The lack of women teaching and studying STEM subjects has had an impact on the gender and skills gap in related sectors reveals a new study.
Penned by global cybersecurity company CrowdStrike, it shows that while some UK universities are trying to fix the gender gap in STEM courses, female numbers are still low. On computer science courses, women-only account for 13% of undergraduates.
More women means better courses
Among the universities trying to plug the STEM course gender gap is Aberystwyth University. The welsh institution is the most gender-inclusive department in the UK, where 33.3% of the teaching and research staff are female. This is followed by the University of St Andrews in Scotland (33.1%) and London’s King’s College (31.9%.)
The study also shows that gender diversity across university STEM subjects is not only the right thing to do, but it also makes the departments perform better.
Out of the 10 most gender-diverse computer science departments in the UK, 40% are in the top 10 most highly rated overall. Furthermore, Aberystwyth is the most gender diverse computer science course provider in the UK. In terms of overall student performance, it ranks highly in 22nd place out of 110 schools nationwide. These statistics show that diverse representation, including an array of different perspectives, can lead to more improved results in education as well as in the workplace.
While these universities showcase some promising figures when it comes to the presence of female staff and students on STEM courses (which is 1.4% higher than female representation in the United States), numbers remain low in relation to men.
Low female representation and the STEM economy
The gender inequality in STEM-related university courses leads to a skills gap in the workplace, making the lack of female representation in this sector an economic and social equality issue.
The low numbers of women in these courses mean fewer land jobs in the commonly well-paid STEM sectors that include IT and engineering. For example, statistics on the demographic makeup of British engineers in 2018 found that only 12% were women.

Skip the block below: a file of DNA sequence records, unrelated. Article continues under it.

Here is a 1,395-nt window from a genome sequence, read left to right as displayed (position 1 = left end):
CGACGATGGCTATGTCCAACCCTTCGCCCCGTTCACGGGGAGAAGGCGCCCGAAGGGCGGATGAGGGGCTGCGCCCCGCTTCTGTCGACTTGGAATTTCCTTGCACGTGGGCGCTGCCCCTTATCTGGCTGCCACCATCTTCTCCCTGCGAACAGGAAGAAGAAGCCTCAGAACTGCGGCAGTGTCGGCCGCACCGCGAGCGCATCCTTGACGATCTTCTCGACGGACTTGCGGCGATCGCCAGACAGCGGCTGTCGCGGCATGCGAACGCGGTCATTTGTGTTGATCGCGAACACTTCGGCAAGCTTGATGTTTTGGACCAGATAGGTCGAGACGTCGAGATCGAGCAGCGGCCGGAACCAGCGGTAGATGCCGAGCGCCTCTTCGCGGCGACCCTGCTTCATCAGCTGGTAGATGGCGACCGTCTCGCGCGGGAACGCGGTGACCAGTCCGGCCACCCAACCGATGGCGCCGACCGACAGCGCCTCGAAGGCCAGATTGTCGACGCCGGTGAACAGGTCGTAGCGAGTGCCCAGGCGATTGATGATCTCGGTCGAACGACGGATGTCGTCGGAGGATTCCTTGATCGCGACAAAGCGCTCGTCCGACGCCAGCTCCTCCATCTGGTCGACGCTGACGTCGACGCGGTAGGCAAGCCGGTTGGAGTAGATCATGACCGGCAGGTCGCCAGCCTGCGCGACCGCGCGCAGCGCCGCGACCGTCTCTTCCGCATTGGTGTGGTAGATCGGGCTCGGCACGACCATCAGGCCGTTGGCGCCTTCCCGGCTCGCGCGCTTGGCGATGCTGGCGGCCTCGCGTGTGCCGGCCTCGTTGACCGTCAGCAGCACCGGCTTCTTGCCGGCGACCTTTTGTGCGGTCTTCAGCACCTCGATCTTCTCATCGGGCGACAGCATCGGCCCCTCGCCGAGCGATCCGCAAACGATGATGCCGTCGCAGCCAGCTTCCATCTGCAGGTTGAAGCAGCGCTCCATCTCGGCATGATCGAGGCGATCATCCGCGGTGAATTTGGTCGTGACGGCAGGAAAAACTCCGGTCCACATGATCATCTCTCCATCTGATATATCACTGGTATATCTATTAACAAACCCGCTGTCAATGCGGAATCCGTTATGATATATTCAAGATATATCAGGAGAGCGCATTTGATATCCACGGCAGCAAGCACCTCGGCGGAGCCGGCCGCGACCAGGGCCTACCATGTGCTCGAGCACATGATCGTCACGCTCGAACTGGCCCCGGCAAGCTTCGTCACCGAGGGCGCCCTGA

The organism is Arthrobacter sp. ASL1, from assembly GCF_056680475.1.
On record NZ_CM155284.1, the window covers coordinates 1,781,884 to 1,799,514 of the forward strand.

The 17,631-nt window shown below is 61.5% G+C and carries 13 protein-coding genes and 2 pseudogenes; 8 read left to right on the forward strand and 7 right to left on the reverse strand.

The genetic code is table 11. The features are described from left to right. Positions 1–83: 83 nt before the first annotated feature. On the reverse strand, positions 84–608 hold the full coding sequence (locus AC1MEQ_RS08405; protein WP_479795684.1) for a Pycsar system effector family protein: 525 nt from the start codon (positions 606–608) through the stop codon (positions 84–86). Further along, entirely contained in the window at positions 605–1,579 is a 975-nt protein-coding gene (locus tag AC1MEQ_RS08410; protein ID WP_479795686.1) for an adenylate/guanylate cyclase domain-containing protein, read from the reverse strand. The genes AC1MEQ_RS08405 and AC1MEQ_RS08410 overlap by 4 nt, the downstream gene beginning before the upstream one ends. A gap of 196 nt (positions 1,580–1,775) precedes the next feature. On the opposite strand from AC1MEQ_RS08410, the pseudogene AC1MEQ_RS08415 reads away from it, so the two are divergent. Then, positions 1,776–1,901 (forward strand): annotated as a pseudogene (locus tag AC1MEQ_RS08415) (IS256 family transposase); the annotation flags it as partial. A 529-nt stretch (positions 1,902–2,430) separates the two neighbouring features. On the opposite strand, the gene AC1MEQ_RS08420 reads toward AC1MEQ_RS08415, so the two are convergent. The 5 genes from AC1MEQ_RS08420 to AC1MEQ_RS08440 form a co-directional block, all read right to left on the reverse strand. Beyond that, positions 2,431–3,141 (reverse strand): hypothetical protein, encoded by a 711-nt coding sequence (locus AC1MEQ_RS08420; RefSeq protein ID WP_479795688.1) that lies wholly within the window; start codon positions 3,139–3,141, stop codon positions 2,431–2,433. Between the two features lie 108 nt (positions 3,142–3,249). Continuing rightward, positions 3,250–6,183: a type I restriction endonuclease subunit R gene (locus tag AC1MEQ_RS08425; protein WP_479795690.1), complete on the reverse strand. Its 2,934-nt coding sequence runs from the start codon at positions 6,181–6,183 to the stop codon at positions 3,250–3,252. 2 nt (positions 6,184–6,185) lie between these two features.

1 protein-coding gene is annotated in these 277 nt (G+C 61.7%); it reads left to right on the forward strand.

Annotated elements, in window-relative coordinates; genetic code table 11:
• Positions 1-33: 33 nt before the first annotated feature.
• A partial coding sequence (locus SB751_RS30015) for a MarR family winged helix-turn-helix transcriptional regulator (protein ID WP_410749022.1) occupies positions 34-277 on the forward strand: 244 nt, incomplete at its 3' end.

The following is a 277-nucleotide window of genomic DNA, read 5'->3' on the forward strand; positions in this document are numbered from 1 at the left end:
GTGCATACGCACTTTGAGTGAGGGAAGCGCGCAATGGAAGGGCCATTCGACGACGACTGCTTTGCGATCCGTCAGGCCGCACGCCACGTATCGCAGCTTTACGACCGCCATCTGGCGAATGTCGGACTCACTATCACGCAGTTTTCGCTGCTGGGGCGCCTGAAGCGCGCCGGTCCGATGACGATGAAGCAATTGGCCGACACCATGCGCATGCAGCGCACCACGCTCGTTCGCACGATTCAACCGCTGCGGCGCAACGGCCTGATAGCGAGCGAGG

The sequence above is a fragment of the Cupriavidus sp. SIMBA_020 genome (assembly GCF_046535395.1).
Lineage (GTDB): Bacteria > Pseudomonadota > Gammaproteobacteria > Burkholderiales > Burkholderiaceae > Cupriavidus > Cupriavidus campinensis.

Cybersecurity is another STEM sector experiencing a gender hiring gap where only 15% of the current workforce are female. However, there is also an opportunity for women to upskill themselves and excel in this world as the sector faces a skills gap according to a recent government report where two-thirds of firms have faced difficulties hiring for technical roles.
The value of female role models
There is no doubt that the STEM subject gender gap at universities has contributed to the gender and skills gap in related industries. However, growing female participation in university courses should help to close it eventually.
Crucial to this will be the presence of role models in universities to encourage the next generation of female school leavers to pursue degrees and then careers in these sectors. Moreover, female role models within academic staff make women over 50% more likely to pursue a career in STEM fields, according to a Microsoft study. But as the current statistics show, more has to be done to encourage women into these pathways before things can improve.
Commenting on his firm’s report, J.C Herrera, Chief Human Resources Officer at CrowdStrike, said: “It’s encouraging to see universities in the UK increasing female role models in the Computer Sciences to inspire the next generation and help to address the growing skills gap in technology disciplines.
“Alongside the initiatives being delivered in higher education to improve female representation in STEM, the private sector must play a pivotal role too by partnering with trailblazing organizations and charities, as well as offering scholarships and innovative apprenticeship schemes. If we want to continue driving our industry forward, we must address these inequities.”